Climate research fires teen

Last updated 13:00 26/11/2013
Nayland College student Mitchell Chandler, 17, has been invited by the Sir Peter Blake Trust to go the Auckland Islands.
MARION VAN DIJK/Fairfax NZ
RARE OPPORTUNITY: Nayland College student Mitchell Chandler, 17, has been invited by the Sir Peter Blake Trust to go the Auckland Islands.

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Nelson teenager Mitchell Chandler is journeying south into the great unknown this summer.

Mitchell, 17, is one of 12 young leaders chosen by the Sir Peter Blake Trust to travel to the sub-Antarctic Auckland Islands in February with a group of environmental scientists. There, he will help plan a world-leading new climate change research station.

The group will travel aboard the Royal New Zealand Navy's HMNZS Wellington and spend about eight days at sea, with up to five days on the Auckland Islands.

Mitchell said the opportunity to join the expedition came after he participated in the Young Environmental Leader forums last year. From there, he missed out on the first young leaders' trip to the Kermadec Islands, but was selected for a similar trip to the Auckland Islands this year.

He said he knew very little about the Auckland Islands, but jumped at the chance to learn more. "I was like, why not? That sounds like a great opportunity."

Mitchell said he had found out that the island environment would be between 5 and 15 degrees Celsius while he was there, saying they had "pretty amazing" biodiversity. He listed sea lions and migratory birds, including albatross, as some of the species he was looking forward to seeing.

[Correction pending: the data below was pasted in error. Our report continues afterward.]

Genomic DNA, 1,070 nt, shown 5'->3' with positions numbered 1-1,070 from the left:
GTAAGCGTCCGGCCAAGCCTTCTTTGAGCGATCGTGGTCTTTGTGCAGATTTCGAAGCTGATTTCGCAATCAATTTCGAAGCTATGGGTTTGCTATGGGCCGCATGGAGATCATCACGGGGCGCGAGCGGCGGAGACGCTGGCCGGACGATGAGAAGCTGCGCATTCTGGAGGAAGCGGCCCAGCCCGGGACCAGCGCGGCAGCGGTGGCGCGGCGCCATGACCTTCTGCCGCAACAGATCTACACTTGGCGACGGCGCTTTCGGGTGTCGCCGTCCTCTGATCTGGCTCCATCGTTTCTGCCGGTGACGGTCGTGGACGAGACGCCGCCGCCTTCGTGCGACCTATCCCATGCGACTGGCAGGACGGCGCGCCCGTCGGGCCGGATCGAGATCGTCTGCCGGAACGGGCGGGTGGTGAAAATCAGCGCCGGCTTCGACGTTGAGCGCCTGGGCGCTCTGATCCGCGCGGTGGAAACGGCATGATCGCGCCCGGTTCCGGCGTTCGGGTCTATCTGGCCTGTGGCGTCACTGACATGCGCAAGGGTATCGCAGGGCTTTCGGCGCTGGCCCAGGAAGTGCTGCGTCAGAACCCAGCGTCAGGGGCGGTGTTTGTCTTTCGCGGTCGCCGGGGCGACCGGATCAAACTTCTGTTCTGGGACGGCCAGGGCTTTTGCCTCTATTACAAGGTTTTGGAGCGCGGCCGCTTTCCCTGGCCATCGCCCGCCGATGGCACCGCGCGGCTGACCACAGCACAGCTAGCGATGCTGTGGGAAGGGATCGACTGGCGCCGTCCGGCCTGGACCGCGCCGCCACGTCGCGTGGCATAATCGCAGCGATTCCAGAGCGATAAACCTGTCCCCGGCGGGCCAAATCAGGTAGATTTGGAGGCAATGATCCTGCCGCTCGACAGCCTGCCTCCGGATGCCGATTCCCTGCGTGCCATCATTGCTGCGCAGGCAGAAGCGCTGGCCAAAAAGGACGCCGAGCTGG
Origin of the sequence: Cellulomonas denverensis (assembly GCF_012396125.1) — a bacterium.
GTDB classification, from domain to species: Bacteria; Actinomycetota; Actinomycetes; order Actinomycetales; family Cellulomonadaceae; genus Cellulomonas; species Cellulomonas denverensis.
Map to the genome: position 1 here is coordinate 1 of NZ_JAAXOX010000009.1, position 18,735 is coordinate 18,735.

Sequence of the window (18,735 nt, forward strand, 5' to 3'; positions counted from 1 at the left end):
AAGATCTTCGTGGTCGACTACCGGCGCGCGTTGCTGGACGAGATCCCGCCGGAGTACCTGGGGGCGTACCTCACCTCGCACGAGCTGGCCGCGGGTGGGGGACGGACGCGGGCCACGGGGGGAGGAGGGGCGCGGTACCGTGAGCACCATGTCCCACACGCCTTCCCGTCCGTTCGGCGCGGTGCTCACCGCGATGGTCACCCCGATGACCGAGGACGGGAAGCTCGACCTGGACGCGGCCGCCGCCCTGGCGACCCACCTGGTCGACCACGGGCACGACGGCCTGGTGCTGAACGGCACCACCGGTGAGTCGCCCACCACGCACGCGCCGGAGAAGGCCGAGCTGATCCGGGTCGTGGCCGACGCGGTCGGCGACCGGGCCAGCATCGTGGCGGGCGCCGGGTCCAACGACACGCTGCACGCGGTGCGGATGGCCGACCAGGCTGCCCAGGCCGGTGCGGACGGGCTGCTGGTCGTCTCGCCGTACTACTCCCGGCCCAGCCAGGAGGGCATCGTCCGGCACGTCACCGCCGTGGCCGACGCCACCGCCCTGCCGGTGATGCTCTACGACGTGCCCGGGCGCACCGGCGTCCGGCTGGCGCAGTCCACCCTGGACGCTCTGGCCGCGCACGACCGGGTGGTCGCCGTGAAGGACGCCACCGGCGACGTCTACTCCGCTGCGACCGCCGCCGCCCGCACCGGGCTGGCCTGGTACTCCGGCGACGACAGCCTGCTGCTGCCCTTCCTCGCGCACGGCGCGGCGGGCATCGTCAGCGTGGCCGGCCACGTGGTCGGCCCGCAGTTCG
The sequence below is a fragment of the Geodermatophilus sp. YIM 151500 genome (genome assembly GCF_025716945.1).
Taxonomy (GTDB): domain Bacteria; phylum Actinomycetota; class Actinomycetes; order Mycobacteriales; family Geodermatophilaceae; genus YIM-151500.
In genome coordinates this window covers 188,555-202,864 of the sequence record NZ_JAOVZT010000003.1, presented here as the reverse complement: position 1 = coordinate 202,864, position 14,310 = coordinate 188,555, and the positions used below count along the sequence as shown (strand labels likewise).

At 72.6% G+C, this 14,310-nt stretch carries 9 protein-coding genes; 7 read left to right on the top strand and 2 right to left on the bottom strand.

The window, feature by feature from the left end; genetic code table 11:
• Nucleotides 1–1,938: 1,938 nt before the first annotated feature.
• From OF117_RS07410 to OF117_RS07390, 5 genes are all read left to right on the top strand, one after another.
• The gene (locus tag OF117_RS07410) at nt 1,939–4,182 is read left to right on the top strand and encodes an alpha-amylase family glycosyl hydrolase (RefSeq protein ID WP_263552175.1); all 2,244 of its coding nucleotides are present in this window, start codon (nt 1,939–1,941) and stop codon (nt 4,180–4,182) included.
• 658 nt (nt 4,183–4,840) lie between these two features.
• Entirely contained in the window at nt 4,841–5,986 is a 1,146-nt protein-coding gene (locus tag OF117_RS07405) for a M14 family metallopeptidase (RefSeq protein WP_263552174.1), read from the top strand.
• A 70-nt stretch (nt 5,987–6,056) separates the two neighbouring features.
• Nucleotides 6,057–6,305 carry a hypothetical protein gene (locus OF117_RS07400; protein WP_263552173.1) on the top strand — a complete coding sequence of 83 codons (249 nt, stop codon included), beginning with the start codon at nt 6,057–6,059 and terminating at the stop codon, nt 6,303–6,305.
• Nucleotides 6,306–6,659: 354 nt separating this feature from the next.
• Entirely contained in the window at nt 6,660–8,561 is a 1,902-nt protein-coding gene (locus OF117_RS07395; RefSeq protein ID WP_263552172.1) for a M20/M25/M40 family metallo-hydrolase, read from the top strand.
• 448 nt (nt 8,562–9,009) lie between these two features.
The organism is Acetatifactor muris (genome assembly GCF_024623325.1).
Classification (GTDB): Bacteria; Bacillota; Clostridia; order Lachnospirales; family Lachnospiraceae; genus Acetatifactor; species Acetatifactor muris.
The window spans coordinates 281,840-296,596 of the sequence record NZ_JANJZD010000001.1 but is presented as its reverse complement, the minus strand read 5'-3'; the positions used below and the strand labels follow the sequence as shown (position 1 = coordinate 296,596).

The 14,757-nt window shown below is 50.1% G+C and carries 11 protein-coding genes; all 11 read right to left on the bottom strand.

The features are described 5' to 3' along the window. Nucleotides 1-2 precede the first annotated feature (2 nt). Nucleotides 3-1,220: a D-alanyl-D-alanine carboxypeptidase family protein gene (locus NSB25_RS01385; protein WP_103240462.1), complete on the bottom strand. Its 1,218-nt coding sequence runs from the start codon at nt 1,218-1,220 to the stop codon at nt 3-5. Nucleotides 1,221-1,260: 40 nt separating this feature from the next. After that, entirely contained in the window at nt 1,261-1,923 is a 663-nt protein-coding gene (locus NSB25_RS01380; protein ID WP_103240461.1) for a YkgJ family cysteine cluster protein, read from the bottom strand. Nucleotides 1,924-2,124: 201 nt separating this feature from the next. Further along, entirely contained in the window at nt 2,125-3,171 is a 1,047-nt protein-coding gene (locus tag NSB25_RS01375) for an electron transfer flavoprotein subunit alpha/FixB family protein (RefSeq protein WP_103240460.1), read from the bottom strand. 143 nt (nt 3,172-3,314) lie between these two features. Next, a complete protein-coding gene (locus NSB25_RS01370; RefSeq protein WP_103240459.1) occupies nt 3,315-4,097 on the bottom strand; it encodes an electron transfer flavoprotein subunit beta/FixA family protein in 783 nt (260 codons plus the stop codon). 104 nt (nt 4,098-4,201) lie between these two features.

He said he was strongly considering majoring in environmental science when he left high school, saying school trips to the Denniston and Stockton plateaus this year had fired his enthusiasm for protecting New Zealand's unique environment.

"Everyone says, ‘Do the small things' and that's good, we've got to do the small things, but I think the Government has got to lead by example."

He will need to raise $500 in funds before the trip, saying the campaign was more about raising awareness of the trust's work than gathering money. He planned to hold a movie night later in the summer.

The trust's programme director, Hannah Prior, said the students were selected for their natural leadership abilities and their roles in leading environmental projects and initiatives at home.

She said that on the sub-antarctic expedition they would help draft a feasibility study for the establishment of a research station. The station will allow both local and international agencies to work together on climate and marine science programmes.

A second group of young people will be sent out in 2015 joined by the Governor General, Sir Jerry Mateparae.

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- The Nelson Mail

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